Tag+SO3 reduced:     12398 normal,     6126 flipped out,    18524 total
Tag+SO3 reduced:     12398 normal,     6126 flipped out,    18524 total
Tag+GO3 reduced:      6213 normal,     3063 flipped out,     9276 total
Tag+GO3 reduced:      6213 normal,     3063 flipped out,     9276 total
Tag+SO3 red sym:        28 normal,        0 flipped out,       28 total
Tag+GO3 red sym:        28 normal,        0 flipped out,       28 total```
The first row was computed in the above-described way. The second, third and fourth row were obtained by scaling the first row, as indicated above for the second and third row. For people who do not read: the answer is in the third row. It appears that the numbers for flipped out positions are about half of those numbers for normal positions. Perhaps, there is a heuristic argument which indicates this.

In the fifth and sixth row, the original SO3 symmetry reduction is combined with tag reduction. To obtain these numbers, all 24 SO3 symmetries are applied to the found solutions. The numbers are obtained in two ways for verification. This is also the case for the seventh and eighth row, in which GO3 symmetry (general orthogonal) reduction is combined with tag reduction. To obtain these numbers, all 48 GO3 symmetries are applied to the found solutions (except the 24 symmetries that were already applied). In the ninth and tenth row, positions are only counted if they are symmetric with respect to superinversion. One can show theoretically that the numbers in both rows correspond to each other, and that they can be obtained by adding rows 7 and 8 and subtracting row 6.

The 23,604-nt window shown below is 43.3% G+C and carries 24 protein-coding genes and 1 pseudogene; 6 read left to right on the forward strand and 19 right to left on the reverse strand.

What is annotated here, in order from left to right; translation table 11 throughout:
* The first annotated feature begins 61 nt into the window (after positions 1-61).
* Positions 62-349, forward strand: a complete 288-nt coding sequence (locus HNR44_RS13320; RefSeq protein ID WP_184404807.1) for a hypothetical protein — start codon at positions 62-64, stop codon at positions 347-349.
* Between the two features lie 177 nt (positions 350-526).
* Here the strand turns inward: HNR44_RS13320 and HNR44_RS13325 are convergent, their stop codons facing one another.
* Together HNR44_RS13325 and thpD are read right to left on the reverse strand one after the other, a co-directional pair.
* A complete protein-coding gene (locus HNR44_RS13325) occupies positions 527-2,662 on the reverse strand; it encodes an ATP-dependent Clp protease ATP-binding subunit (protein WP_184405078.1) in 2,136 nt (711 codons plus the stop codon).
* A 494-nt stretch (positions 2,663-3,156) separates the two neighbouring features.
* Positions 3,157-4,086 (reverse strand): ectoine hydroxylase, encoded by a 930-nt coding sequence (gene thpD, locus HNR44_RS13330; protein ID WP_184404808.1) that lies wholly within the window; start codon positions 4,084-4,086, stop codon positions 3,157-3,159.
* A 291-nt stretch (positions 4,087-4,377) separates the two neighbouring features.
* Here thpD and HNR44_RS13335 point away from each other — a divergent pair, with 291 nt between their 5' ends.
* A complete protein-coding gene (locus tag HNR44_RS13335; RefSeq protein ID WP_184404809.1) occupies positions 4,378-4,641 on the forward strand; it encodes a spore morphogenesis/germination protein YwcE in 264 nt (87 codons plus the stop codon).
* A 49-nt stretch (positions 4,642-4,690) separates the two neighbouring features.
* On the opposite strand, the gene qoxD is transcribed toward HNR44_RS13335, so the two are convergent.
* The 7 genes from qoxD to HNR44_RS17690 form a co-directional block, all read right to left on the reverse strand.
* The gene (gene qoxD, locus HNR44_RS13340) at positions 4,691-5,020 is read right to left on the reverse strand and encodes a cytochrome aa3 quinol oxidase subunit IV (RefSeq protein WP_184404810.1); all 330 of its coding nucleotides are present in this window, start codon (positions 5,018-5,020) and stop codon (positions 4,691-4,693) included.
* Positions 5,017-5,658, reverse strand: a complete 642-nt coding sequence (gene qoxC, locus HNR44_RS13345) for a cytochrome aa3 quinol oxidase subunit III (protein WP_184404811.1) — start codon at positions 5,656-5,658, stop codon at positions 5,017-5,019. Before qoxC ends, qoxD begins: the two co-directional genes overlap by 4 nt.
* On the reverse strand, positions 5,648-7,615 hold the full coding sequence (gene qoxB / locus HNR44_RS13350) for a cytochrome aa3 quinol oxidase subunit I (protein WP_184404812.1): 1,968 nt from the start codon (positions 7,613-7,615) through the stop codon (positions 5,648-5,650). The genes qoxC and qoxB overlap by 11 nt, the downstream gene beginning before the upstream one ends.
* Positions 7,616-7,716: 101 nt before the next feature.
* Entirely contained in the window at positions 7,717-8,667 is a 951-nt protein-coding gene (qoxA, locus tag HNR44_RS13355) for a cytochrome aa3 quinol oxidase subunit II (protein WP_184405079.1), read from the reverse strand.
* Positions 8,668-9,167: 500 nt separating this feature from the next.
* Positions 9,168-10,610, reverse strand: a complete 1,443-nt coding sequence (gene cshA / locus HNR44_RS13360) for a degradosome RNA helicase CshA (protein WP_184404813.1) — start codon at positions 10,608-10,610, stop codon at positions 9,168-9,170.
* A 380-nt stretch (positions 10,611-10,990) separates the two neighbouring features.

### Examples

Clean cube:

```          -----
| 1 1 4 |
| 2 0 4 |
| 2 3 3 |
-----   -----   -----   -----
| 1 1 2 | 2 2 3 | 3 3 4 | 4 4 1 |
| 8 0 2 | 7 0 3 | 6 0 4 | 5 0 1 |
| 8 7 7 | 7 6 6 | 6 5 5 | 5 8 8 |
-----   -----   -----   -----
| 7 7 6 |
| 8 0 6 |
| 8 5 5 |
-----```

Pretty cube:

```          -----
| 1 7 4 |
| 6 0 8 |
| 2 5 3 |
-----   -----   -----   -----
| 1 5 2 | 2 8 3 | 3 7 4 | 4 6 1 |
| 6 0 4 | 5 0 1 | 8 0 2 | 7 0 3 |
| 8 3 7 | 7 4 6 | 6 1 5 | 5 2 8 |
-----   -----   -----   -----
| 7 1 6 |
| 4 0 2 |
| 8 3 5 |
-----```
This cube was obtained by applying half turn slice moves (S2 M2 E2) on above clean cube. So it has the same corner configuration as the clean cube.

Flipped out pretty cube:

```          -----
| 1 7 4 |
| 5 0 6 |
| 2 8 3 |
-----   -----   -----   -----
| 1 6 2 | 2 1 3 | 3 7 4 | 4 2 1 |
| 3 0 5 | 8 0 4 | 1 0 8 | 7 0 6 |
| 8 4 7 | 7 5 6 | 6 2 5 | 5 3 8 |
-----   -----   -----   -----
| 7 4 6 |
| 3 0 1 |
| 8 2 5 |
-----```
Notice that this cube has the same corner configuration as the above clean cube as well.

Symmetric pretty cube:

```          -----
| 4 2 1 |
| 6 0 7 |
| 3 8 5 |
-----   -----   -----   -----
| 4 7 3 | 3 1 5 | 5 2 1 | 1 3 4 |
| 8 0 1 | 2 0 4 | 3 0 6 | 5 0 7 |
| 2 5 6 | 6 8 7 | 7 4 8 | 8 6 2 |
-----   -----   -----   -----
| 6 5 7 |
| 4 0 1 |
| 2 3 8 |
-----```
The cube is symmetric, because there are a renumbering and a geometrically odd symmetry with the same effect. In this case, the renumbering is 4 <--> 7, 3 <--> 8, 5 <--> 2, 1 <--> 6, the geometrically odd symmetry is superinversion, and the effect is
```          -----
| 7 5 6 |
| 1 0 4 |
| 8 3 2 |
-----   -----   -----   -----
| 7 4 8 | 8 6 2 | 2 5 6 | 6 8 7 |
| 3 0 6 | 5 0 7 | 8 0 1 | 2 0 4 |
| 5 2 1 | 1 3 4 | 4 7 3 | 3 1 5 |
-----   -----   -----   -----
| 1 2 4 |
| 7 0 6 |
| 5 8 3 |
-----```
Notice that the corner configuration of this cube differs from that of the above clean cube. In fact, it is impossible for a symmetric cube to have a corner configuration of a clean cube.